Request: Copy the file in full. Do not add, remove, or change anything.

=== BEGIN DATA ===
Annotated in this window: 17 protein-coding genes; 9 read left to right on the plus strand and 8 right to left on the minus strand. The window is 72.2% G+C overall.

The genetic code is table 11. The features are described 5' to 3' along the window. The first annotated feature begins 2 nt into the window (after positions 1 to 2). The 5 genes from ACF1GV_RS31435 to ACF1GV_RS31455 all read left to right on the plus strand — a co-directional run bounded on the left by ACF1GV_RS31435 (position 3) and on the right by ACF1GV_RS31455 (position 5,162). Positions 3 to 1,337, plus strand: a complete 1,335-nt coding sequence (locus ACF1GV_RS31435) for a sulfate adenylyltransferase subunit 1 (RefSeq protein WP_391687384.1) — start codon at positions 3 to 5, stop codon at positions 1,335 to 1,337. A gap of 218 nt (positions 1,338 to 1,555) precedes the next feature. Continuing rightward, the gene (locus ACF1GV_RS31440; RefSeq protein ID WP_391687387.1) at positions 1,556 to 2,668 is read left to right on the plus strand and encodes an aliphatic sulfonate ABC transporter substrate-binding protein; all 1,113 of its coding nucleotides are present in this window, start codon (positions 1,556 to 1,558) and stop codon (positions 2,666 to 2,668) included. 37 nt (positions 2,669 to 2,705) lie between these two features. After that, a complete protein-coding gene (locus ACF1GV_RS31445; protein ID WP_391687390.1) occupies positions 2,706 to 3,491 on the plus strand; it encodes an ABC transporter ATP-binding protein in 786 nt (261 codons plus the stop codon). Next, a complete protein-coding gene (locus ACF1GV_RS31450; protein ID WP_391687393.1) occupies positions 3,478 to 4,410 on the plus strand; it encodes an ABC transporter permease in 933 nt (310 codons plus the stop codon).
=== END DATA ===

Annotated in this window: 17 protein-coding genes; 9 read left to right on the plus strand and 8 right to left on the minus strand. The window is 72.2% G+C overall.

The genetic code is table 11. The features are described 5' to 3' along the window. The first annotated feature begins 2 nt into the window (after positions 1 to 2). The 5 genes from ACF1GV_RS31435 to ACF1GV_RS31455 all read left to right on the plus strand — a co-directional run bounded on the left by ACF1GV_RS31435 (position 3) and on the right by ACF1GV_RS31455 (position 5,162). Positions 3 to 1,337, plus strand: a complete 1,335-nt coding sequence (locus ACF1GV_RS31435) for a sulfate adenylyltransferase subunit 1 (RefSeq protein WP_391687384.1) — start codon at positions 3 to 5, stop codon at positions 1,335 to 1,337. A gap of 218 nt (positions 1,338 to 1,555) precedes the next feature. Continuing rightward, the gene (locus ACF1GV_RS31440; RefSeq protein ID WP_391687387.1) at positions 1,556 to 2,668 is read left to right on the plus strand and encodes an aliphatic sulfonate ABC transporter substrate-binding protein; all 1,113 of its coding nucleotides are present in this window, start codon (positions 1,556 to 1,558) and stop codon (positions 2,666 to 2,668) included. 37 nt (positions 2,669 to 2,705) lie between these two features. After that, a complete protein-coding gene (locus ACF1GV_RS31445; protein ID WP_391687390.1) occupies positions 2,706 to 3,491 on the plus strand; it encodes an ABC transporter ATP-binding protein in 786 nt (261 codons plus the stop codon). Next, a complete protein-coding gene (locus ACF1GV_RS31450; protein ID WP_391687393.1) occupies positions 3,478 to 4,410 on the plus strand; it encodes an ABC transporter permease in 933 nt (310 codons plus the stop codon).